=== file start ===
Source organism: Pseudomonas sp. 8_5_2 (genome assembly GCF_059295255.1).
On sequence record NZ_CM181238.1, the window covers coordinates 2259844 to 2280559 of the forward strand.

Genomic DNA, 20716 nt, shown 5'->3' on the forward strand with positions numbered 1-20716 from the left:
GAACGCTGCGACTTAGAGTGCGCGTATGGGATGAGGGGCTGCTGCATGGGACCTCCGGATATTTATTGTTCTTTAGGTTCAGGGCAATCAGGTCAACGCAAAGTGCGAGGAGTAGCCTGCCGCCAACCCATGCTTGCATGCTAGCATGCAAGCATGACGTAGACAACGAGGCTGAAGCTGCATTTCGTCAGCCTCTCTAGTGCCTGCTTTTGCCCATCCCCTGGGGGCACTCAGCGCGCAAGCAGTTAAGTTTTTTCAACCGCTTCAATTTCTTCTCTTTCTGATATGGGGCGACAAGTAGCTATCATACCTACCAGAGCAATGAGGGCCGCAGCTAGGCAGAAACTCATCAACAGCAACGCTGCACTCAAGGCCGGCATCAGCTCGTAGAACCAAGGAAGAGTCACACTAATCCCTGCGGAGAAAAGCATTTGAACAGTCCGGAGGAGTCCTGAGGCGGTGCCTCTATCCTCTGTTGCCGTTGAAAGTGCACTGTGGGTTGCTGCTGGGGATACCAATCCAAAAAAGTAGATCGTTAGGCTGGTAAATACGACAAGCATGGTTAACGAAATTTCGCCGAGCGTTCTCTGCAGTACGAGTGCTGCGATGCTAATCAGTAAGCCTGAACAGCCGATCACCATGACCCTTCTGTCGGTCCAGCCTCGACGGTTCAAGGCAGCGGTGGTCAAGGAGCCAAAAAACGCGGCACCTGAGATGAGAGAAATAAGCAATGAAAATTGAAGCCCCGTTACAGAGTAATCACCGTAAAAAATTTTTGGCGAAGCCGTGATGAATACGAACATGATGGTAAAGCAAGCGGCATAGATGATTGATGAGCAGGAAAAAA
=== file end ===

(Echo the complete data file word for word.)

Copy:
Source organism: Pseudomonas sp. 8_5_2 (genome assembly GCF_059295255.1).
On sequence record NZ_CM181238.1, the window covers coordinates 2259844 to 2280559 of the forward strand.

Genomic DNA, 20716 nt, shown 5'->3' on the forward strand with positions numbered 1-20716 from the left:
GAACGCTGCGACTTAGAGTGCGCGTATGGGATGAGGGGCTGCTGCATGGGACCTCCGGATATTTATTGTTCTTTAGGTTCAGGGCAATCAGGTCAACGCAAAGTGCGAGGAGTAGCCTGCCGCCAACCCATGCTTGCATGCTAGCATGCAAGCATGACGTAGACAACGAGGCTGAAGCTGCATTTCGTCAGCCTCTCTAGTGCCTGCTTTTGCCCATCCCCTGGGGGCACTCAGCGCGCAAGCAGTTAAGTTTTTTCAACCGCTTCAATTTCTTCTCTTTCTGATATGGGGCGACAAGTAGCTATCATACCTACCAGAGCAATGAGGGCCGCAGCTAGGCAGAAACTCATCAACAGCAACGCTGCACTCAAGGCCGGCATCAGCTCGTAGAACCAAGGAAGAGTCACACTAATCCCTGCGGAGAAAAGCATTTGAACAGTCCGGAGGAGTCCTGAGGCGGTGCCTCTATCCTCTGTTGCCGTTGAAAGTGCACTGTGGGTTGCTGCTGGGGATACCAATCCAAAAAAGTAGATCGTTAGGCTGGTAAATACGACAAGCATGGTTAACGAAATTTCGCCGAGCGTTCTCTGCAGTACGAGTGCTGCGATGCTAATCAGTAAGCCTGAACAGCCGATCACCATGACCCTTCTGTCGGTCCAGCCTCGACGGTTCAAGGCAGCGGTGGTCAAGGAGCCAAAAAACGCGGCACCTGAGATGAGAGAAATAAGCAATGAAAATTGAAGCCCCGTTACAGAGTAATCACCGTAAAAAATTTTTGGCGAAGCCGTGATGAATACGAACATGATGGTAAAGCAAGCGGCATAGATGATTGATGAGCAGGAAAAAA